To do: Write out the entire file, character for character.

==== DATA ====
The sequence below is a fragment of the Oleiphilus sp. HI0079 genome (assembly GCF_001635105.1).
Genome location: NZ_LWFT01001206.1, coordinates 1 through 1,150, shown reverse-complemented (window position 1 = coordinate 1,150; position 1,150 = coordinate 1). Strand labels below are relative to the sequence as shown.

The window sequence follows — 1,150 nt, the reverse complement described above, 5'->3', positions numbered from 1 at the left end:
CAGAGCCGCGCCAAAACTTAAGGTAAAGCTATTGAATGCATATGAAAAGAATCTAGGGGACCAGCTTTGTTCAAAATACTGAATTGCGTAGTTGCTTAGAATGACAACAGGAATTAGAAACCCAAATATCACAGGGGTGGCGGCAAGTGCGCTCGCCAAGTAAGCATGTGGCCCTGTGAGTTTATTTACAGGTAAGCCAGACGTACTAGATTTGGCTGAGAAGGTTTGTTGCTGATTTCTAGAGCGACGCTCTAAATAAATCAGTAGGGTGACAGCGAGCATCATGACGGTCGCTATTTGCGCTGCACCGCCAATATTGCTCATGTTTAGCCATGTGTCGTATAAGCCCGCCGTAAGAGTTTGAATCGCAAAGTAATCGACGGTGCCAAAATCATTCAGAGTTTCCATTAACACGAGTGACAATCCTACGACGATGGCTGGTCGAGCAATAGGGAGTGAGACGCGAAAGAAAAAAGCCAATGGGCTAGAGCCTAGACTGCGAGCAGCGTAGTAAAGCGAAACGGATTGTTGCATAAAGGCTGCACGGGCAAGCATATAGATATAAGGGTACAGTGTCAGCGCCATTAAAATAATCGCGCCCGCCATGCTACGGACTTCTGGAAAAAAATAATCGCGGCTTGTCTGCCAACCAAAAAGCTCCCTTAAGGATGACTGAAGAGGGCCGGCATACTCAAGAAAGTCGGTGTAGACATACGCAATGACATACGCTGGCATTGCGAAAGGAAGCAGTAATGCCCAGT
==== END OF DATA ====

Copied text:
The sequence below is a fragment of the Oleiphilus sp. HI0079 genome (assembly GCF_001635105.1).
Genome location: NZ_LWFT01001206.1, coordinates 1 through 1,150, shown reverse-complemented (window position 1 = coordinate 1,150; position 1,150 = coordinate 1). Strand labels below are relative to the sequence as shown.

The window sequence follows — 1,150 nt, the reverse complement described above, 5'->3', positions numbered from 1 at the left end:
CAGAGCCGCGCCAAAACTTAAGGTAAAGCTATTGAATGCATATGAAAAGAATCTAGGGGACCAGCTTTGTTCAAAATACTGAATTGCGTAGTTGCTTAGAATGACAACAGGAATTAGAAACCCAAATATCACAGGGGTGGCGGCAAGTGCGCTCGCCAAGTAAGCATGTGGCCCTGTGAGTTTATTTACAGGTAAGCCAGACGTACTAGATTTGGCTGAGAAGGTTTGTTGCTGATTTCTAGAGCGACGCTCTAAATAAATCAGTAGGGTGACAGCGAGCATCATGACGGTCGCTATTTGCGCTGCACCGCCAATATTGCTCATGTTTAGCCATGTGTCGTATAAGCCCGCCGTAAGAGTTTGAATCGCAAAGTAATCGACGGTGCCAAAATCATTCAGAGTTTCCATTAACACGAGTGACAATCCTACGACGATGGCTGGTCGAGCAATAGGGAGTGAGACGCGAAAGAAAAAAGCCAATGGGCTAGAGCCTAGACTGCGAGCAGCGTAGTAAAGCGAAACGGATTGTTGCATAAAGGCTGCACGGGCAAGCATATAGATATAAGGGTACAGTGTCAGCGCCATTAAAATAATCGCGCCCGCCATGCTACGGACTTCTGGAAAAAAATAATCGCGGCTTGTCTGCCAACCAAAAAGCTCCCTTAAGGATGACTGAAGAGGGCCGGCATACTCAAGAAAGTCGGTGTAGACATACGCAATGACATACGCTGGCATTGCGAAAGGAAGCAGTAATGCCCAGT